Inspiring knitting gathering this coming Saturday at Gyldendal, the publisher of Sidsel J. Høivik’s book “Lekre masker og Lekne Sting”/Gorgeous stitches and playful stitching. I have been waiting for this book launch where Sidsel will present her book, garments will be displayed, yarn and books will be available for sale. Refreshments and free entrance, so there is no reason for not going in other words. Here is my review of the beautiful book lekre-masker-og-lekne-sting, that came out in June, and here are photos from the amazing space at Gyldendal: knit-cafe-at-gyldendal-publishing-house. I am looking forward to this and to the National Knitting Night on Friday, a slow television program with 10 hours of televised knitting from 20.00 to 06.00, see slow-tv-norwegian-movement-nrk. NRK is working on streaming the program online, according to their Head of Social Media, due to the enormous response for all over the world. I will post the link when it is available, see message from Head of Social Media below; on how you can follow and talk to them. In the meantime here is the trailer with English sound: nrk.
Matches is a chain of exclusive fashion stores offering the best in new and established labels located in the London area. It is one of those places I miss browsing in, and where I have done quite a bit of window shopping. Indeed, I have found a few treasures at the end of the sale including a pair of sky high Camilla Skovgaard shoes I bought especially for the photoshoot of my knitting book, see this post: sneak-peak-1. They do have a online shop which is great site for inspiration, and even better is The Style Report a free printed magazine filled with the biggest trends of the season. Look at the latest designs from Balenciaga, Stella McCartney, Givenchy and Alexander McQueen just to mention a few. On the cover of AW13 is Julia Restoin Roitfeld, daughter of the former French Vogue Editor-In-Chief, Carine Roitfeld, and the star of Givenchy’a campaigns this season. If you feel tempted, you can choose between a print or a digital magazine here: matchesfashion.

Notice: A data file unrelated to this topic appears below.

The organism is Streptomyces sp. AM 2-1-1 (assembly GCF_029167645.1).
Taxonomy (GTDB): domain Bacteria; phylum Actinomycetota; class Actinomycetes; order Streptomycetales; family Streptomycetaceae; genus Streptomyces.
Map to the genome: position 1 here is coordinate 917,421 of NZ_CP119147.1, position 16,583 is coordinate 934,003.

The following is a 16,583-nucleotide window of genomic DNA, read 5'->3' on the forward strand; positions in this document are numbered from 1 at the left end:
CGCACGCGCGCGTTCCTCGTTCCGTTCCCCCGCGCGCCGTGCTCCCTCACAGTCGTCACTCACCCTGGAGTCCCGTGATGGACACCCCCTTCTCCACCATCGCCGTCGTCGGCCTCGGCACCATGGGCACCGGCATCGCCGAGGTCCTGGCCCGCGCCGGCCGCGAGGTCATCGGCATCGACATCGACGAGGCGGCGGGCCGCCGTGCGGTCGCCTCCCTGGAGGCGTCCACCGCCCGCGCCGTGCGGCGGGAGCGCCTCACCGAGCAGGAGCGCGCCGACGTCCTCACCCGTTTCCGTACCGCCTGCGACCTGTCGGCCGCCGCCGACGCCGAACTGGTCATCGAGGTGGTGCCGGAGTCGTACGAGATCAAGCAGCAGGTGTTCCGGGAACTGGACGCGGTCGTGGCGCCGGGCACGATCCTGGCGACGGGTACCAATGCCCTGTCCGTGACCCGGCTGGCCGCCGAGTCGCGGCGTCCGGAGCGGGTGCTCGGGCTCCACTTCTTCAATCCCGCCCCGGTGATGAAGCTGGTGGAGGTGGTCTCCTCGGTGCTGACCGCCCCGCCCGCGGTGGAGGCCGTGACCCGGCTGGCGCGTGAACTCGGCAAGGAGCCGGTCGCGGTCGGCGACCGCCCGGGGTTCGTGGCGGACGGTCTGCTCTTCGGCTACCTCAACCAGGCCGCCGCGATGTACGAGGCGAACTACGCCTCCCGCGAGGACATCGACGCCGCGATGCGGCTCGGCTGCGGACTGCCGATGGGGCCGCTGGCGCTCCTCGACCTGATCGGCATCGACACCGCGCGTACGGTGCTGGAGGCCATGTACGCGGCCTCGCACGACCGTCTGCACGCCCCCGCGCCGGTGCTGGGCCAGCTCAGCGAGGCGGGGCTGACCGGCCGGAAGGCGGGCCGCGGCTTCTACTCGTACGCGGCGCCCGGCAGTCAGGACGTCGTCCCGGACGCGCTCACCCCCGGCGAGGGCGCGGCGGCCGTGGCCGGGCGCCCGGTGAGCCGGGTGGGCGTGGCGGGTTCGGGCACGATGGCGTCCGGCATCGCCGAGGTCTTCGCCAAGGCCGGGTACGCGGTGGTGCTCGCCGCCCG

My husband and I went to the opening of Pierre’s new exhibition at Åpent Bakeri/Open Bakery a few weeks back. Yes it is him standing in the doorway in the photo above. This is his second exhibition at Åpent Bakeri, called “Fragments 2013” and shows “photos of 18 moments which made him stop and forget everything else for a second. Fragments from a life and a world filled with longing and happiness; to a smaller or a larger degree from France and Lebanon.” Those are the other two countries close to his heart, where he has family and friends. Pierre explains in the interview at foto.no that it is the daily moments that catches his attention; whether it is a situation, a movement or light that attracts him. Pierre is mainly driven by a wish to share the just these special moments with others. And I for one, is ever so grateful he does. Do look at the photos accompanying the interview and on his website: pierrehetzel. The exhibition will be hanging until late December, so do visit the exhibition and enjoy the moments he has captured so brilliantly, if you can.